| by Eva Gudbergsdottir

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Stolen Childhoods Report
Middlebury Institute professor Beryl Levinger has directed or co-directed Save the Children’s annual research reports for 14 years with assistance from students, alumni and faculty colleagues.

Save the Children’s new annual report Stolen Childhoods, the first in a new series, takes a hard look at the events that rob children of their childhoods. The research was co-directed by Middlebury Institute professor Beryl Levinger and alumna Nikki Gillette MPA ’07 MBA ’08, aided by Professor Fernando de Paolis, who served as technical advisor.

Stolen Childhoods 2017

“This is the 14th annual report that I’ve done with Save the Children. The previous 13 were titled State of the World’s Mothers,” says Levinger. She adds that this year’s report, Stolen Childhoods, is a brand new study with some groundbreaking aspects in terms of concept and methodology. “Over this time, research for the annual State of the World’s Mothers report has had a great deal of Institute input. In the first several years of the report, Jean McLeod Mulroy MPA ‘99 worked with me on the research, and many students received stipends to contribute to the research effort.” In more recent years, the report has been a collaboration between Gillette and Levinger, with the addition of De Paolis two years ago.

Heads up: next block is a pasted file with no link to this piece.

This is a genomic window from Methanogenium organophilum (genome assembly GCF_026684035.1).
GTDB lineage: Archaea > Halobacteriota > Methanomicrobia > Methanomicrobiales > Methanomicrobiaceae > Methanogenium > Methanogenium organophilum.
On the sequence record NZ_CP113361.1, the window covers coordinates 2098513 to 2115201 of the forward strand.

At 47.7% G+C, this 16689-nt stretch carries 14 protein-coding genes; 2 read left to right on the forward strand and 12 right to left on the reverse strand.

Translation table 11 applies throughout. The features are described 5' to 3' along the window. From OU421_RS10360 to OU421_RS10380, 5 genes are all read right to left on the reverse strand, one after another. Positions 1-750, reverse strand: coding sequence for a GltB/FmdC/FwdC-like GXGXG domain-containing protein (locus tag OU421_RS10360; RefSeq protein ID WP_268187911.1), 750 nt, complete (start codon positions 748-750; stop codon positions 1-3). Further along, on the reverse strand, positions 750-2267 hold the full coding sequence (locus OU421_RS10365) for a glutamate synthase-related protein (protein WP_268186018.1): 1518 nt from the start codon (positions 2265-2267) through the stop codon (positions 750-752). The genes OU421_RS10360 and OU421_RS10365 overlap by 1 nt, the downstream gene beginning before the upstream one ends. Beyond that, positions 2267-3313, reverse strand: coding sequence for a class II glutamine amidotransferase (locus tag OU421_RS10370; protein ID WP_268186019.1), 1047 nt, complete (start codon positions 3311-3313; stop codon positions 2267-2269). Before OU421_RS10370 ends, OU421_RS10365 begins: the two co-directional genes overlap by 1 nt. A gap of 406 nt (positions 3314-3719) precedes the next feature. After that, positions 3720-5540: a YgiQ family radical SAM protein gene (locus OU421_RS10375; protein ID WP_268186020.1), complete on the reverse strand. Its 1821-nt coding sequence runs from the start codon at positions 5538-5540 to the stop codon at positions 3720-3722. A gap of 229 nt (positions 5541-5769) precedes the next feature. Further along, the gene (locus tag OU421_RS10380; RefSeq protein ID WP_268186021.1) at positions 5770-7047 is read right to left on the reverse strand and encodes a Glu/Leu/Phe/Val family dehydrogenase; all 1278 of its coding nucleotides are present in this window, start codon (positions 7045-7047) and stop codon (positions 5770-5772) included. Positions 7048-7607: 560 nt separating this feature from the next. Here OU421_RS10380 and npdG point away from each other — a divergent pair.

For at least 700 million children worldwide – and perhaps hundreds of millions more – childhood has ended too soon,” the report states. Countries in the report are ranked based on conditions for children, with European countries filling all but one slot on the top 10 list. The indicators of childhoods cut short are stark. Over 263 million children are out of school, with 168 million involved in child labor and nearly half of those doing hazardous work. Close to 40 million girls from 15 to 19 are currently married and one million girls under 15 gave birth last year.

The report is published for the purpose of educating policy-makers and advancing Save the Children’s policy agenda and is widely distributed.

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Eva Gudbergsdottir